3.  By this time, Nello being come againe unto them, they all returnedhome with Calandrino unto his owne house, whereinto he entering veryfaintly, hee saide to his Wife: Woman, make my Bed presently ready,for I feele my selfe to be growne extreamely sicke, and see thatthou layest cloathes enow upon me. Being thus laide in his Bedde, theyleft him for that night, and returned to visite him againe the verienext morning, by which time, he had made a reservation of his Water,and sent it by a young Damosell unto Maister Doctor, who dwelt then inthe olde market place, at the signe of the Muske Mellone. Then saideBruno unto his Companions; Abide you heere to keepe him company, and Iwill walke along to the Physitian, to understand what he will say: andif neede be, I can procure him to come hither with me. Calandrino verykindely accepted his offer, saying withall. Well Bruno, thou shewstthy selfe a friend in the time of necessity, I pray thee know ofhim, how the case stands with me, for I feele a very strangealteration within mee, far beyond all compasse of my conceite.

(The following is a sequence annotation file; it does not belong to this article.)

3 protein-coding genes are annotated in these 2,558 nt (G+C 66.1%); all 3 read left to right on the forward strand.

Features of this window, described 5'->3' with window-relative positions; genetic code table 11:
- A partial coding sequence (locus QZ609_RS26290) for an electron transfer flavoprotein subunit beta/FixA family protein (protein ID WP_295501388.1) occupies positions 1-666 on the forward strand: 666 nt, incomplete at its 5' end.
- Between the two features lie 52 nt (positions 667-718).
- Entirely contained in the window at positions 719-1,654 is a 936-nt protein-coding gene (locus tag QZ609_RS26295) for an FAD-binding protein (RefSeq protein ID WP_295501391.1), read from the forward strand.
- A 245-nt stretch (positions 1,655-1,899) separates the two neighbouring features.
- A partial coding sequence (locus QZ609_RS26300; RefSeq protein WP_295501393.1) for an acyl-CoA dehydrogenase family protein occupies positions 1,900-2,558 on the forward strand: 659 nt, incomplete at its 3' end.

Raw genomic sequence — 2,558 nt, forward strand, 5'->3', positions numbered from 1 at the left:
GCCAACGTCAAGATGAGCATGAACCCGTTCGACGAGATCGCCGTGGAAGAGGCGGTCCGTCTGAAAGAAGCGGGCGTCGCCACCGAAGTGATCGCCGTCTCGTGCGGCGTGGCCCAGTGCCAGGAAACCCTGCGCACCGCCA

4.  The Soldane, who had alwayes reputed Sicurano to be a man, havingheard and seene so admirable an accident; was so amazed in hisminde, that many times he was very doubtfull, whether this was adreame, or an absolute relation of trueth. But, after hee had moreseriously considered thereon, and found it to be reall and infallible:with extraordinary gracious praises, he commended the life, constancy,condition and vertues of Genevra, whom (til that time) he hadalwayes called Sicurano. So committing her to the company ofhonourable Ladies, to be changed from her manly habite; he pardonedBernardo her husband (according to her request formerly made) althoughhee had more justly deserved death: which likewise himselfe confessed,and falling at the feet of Genevra, desired her (in teares) to forgivehis rash transgression, which most lovingly she did, kissing andembracing him a thousand times.